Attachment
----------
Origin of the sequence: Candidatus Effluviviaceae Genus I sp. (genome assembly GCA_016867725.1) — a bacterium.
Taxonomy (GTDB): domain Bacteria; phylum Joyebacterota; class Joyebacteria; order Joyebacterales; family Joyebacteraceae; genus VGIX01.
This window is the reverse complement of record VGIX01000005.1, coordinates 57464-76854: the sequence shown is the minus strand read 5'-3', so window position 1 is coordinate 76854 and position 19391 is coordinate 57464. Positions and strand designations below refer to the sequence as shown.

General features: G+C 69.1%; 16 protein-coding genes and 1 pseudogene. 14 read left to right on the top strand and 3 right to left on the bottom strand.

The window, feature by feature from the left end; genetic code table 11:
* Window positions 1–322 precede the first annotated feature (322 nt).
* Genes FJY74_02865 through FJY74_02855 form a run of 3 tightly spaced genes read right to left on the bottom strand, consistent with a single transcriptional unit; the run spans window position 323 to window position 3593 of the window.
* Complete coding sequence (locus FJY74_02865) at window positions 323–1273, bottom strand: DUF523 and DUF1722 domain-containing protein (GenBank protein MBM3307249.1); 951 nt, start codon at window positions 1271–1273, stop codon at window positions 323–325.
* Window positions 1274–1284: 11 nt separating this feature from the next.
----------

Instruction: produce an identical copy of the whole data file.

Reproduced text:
Origin of the sequence: Candidatus Effluviviaceae Genus I sp. (genome assembly GCA_016867725.1) — a bacterium.
Taxonomy (GTDB): domain Bacteria; phylum Joyebacterota; class Joyebacteria; order Joyebacterales; family Joyebacteraceae; genus VGIX01.
This window is the reverse complement of record VGIX01000005.1, coordinates 57464-76854: the sequence shown is the minus strand read 5'-3', so window position 1 is coordinate 76854 and position 19391 is coordinate 57464. Positions and strand designations below refer to the sequence as shown.

General features: G+C 69.1%; 16 protein-coding genes and 1 pseudogene. 14 read left to right on the top strand and 3 right to left on the bottom strand.

The window, feature by feature from the left end; genetic code table 11:
* Window positions 1–322 precede the first annotated feature (322 nt).
* Genes FJY74_02865 through FJY74_02855 form a run of 3 tightly spaced genes read right to left on the bottom strand, consistent with a single transcriptional unit; the run spans window position 323 to window position 3593 of the window.
* Complete coding sequence (locus FJY74_02865) at window positions 323–1273, bottom strand: DUF523 and DUF1722 domain-containing protein (GenBank protein MBM3307249.1); 951 nt, start codon at window positions 1271–1273, stop codon at window positions 323–325.
* Window positions 1274–1284: 11 nt separating this feature from the next.